Chris Hansen, ACS CAN President

ACS CAN President Lisa Lacasse shares her views on the impact of advocacy on the cancer fight.


Guest Post: New Prevention Services Bring Peace-of-Mind

August 6, 2012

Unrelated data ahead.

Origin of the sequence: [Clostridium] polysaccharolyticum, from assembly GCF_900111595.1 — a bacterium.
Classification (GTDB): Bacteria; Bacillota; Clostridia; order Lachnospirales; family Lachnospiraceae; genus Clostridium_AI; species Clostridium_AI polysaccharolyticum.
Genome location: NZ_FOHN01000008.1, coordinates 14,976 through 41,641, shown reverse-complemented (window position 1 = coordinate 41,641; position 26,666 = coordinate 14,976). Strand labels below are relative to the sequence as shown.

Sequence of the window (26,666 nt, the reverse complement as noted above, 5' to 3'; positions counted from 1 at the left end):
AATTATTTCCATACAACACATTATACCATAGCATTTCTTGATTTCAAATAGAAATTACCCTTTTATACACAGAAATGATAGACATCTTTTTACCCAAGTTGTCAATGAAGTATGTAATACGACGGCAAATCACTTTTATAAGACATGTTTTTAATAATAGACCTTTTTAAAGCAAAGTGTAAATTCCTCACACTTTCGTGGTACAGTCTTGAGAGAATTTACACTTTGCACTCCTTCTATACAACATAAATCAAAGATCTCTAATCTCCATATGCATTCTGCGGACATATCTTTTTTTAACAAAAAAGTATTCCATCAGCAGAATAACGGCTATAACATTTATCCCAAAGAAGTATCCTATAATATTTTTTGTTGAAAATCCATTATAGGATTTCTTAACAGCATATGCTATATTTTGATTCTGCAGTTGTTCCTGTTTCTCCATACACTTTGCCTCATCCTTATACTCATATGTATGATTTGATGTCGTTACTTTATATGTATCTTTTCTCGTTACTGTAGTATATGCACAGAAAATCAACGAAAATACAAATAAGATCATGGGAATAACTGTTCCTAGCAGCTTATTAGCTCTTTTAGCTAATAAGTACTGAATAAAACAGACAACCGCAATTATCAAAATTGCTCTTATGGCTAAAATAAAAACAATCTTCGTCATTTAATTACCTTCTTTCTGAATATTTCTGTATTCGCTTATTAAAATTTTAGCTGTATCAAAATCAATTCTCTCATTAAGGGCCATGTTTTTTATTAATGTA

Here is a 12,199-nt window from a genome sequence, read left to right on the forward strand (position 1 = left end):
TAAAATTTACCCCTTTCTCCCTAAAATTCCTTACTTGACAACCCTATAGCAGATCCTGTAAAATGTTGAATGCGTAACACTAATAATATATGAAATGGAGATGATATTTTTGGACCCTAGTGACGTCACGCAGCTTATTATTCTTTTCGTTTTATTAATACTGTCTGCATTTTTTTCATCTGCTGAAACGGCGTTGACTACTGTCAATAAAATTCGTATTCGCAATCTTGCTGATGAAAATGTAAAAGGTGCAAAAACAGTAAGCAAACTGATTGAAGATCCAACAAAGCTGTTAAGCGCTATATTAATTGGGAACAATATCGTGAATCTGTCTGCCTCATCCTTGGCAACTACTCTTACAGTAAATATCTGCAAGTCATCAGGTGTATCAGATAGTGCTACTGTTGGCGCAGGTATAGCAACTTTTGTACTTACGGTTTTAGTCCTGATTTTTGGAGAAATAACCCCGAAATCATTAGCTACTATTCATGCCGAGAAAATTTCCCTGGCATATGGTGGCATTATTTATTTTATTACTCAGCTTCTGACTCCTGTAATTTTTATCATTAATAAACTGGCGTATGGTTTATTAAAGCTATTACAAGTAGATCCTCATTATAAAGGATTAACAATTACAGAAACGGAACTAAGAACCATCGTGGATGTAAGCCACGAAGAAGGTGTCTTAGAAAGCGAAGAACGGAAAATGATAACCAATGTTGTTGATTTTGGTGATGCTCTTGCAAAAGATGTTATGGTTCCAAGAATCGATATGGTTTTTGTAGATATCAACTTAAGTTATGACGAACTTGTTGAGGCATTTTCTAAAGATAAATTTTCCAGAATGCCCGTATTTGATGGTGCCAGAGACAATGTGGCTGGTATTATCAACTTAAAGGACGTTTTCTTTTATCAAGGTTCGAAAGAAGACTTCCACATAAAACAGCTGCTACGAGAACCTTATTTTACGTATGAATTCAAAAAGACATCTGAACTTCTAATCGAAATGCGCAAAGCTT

IŠ—'ve shared my story with many people Š—– friends, family, fellow advocates Š—– but last weekŠ—'s event in Washington, D.C. was an experience I will never forget. On Aug. 1, a set of requirements took effect that new private health plans cover specific womenŠ—'s preventive services at no cost to patients. The requirements were included in the Women's Preventive Health Care Amendment to the Affordable Care Act. This was incredible news for women because now benefits that are important to preventing cancer and catching it early, such as annual well-women visits and HPV co-testing for cervical cancer, are free! To celebrate these new prevention services, the champion of the amendment, Sen. Barbara Mikulski, held a press conference in the U.S. Capitol building with HHS Secretary Kathleen Sebelius and several other senators, including my own Sen. Sherrod Brown. I was invited to share my story about my cancer experience, and how early detection saved my life. I am a three time cancer survivor Š—– two times with breast and one time with colorectal. When I was first diagnosed with breast cancer and colorectal cancer, I had a pretty good insurance plan and was able to access the best treatment options that saved my life. However, the third time I heard the words Š—“you have cancerŠ— the situation was drastically different. After my second cancer diagnosis, my employer asked me to go out and find health coverage on my own because I was costing other company employees on the insurance plan too much money. Since I didnŠ—'t want to be a burden on my co-workers, I explored my options in the individual market. However, the insurance companies quoted me on average $1,650 per month. This cost was simply too high, and much more than I could pay for. After three months of no insurance and constant worry, I finally found a health insurance plan that I could afford. However, this plan left me with large gaps in coverage because of my pre-existing condition. It also had exclusions for cancer treatment and services. So when I was diagnosed with breast cancer for the second time in 2010, the health plan said they wouldnŠ—'t cover it. No one should have to experience that feeling, when you know you may be gambling with your health.ItŠ—'s bad enough that you have cancer, but then you also have to worry about the insurance companies cutting you off. Without access to coverage, cancer patients canŠ—'t get the care they need to fight for their lives. But thanks to the Affordable Care Act, I now have some peace-of-mind. I no longer have to worry about lifetime limits and pre-existing conditions for me or my kids. I no longer have to worry about delaying my check-ups because I canŠ—'t afford it. Part of having access to coverage is making sure prevention is affordable. Because of the new benefits that went into effect on Aug. 1, women will be able to visit the doctor to get their clinical breast exam for free. IŠ—'m comforted to know that when my kids and kidlets need to go get their annual check-ups and recommended cancer screening tests, theyŠ—'ll know they can access these lifesaving services at no cost. In 2010, my doctor discovered what turned out to be my second bout with breast cancer during my regular check-up. I canŠ—'t say it enough Š—– prevention is key to saving lives. This is why I continue to be an active cancer advocate with the American Cancer Society and American Cancer Society Cancer Action Network to ensure my family and other families around the country donŠ—'t have to experience what I had to. It is important that Congress continue to protect prevention and womenŠ—'s health. The lives of many women like me across the country are counting on it.